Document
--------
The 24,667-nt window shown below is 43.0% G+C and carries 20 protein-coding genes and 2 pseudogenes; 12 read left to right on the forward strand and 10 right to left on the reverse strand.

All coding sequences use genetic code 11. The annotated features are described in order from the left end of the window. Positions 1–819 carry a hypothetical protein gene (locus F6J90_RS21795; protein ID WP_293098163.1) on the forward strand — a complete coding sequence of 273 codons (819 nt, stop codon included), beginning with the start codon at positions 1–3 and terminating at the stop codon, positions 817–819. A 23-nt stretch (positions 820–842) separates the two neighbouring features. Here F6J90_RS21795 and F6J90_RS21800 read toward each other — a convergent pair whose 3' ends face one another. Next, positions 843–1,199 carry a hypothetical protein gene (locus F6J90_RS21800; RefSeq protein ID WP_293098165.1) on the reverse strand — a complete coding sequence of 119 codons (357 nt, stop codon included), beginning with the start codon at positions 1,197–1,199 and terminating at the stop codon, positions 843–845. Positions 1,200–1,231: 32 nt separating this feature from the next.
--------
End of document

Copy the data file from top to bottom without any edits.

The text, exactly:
The 24,667-nt window shown below is 43.0% G+C and carries 20 protein-coding genes and 2 pseudogenes; 12 read left to right on the forward strand and 10 right to left on the reverse strand.

All coding sequences use genetic code 11. The annotated features are described in order from the left end of the window. Positions 1–819 carry a hypothetical protein gene (locus F6J90_RS21795; protein ID WP_293098163.1) on the forward strand — a complete coding sequence of 273 codons (819 nt, stop codon included), beginning with the start codon at positions 1–3 and terminating at the stop codon, positions 817–819. A 23-nt stretch (positions 820–842) separates the two neighbouring features. Here F6J90_RS21795 and F6J90_RS21800 read toward each other — a convergent pair whose 3' ends face one another. Next, positions 843–1,199 carry a hypothetical protein gene (locus F6J90_RS21800; RefSeq protein ID WP_293098165.1) on the reverse strand — a complete coding sequence of 119 codons (357 nt, stop codon included), beginning with the start codon at positions 1,197–1,199 and terminating at the stop codon, positions 843–845. Positions 1,200–1,231: 32 nt separating this feature from the next.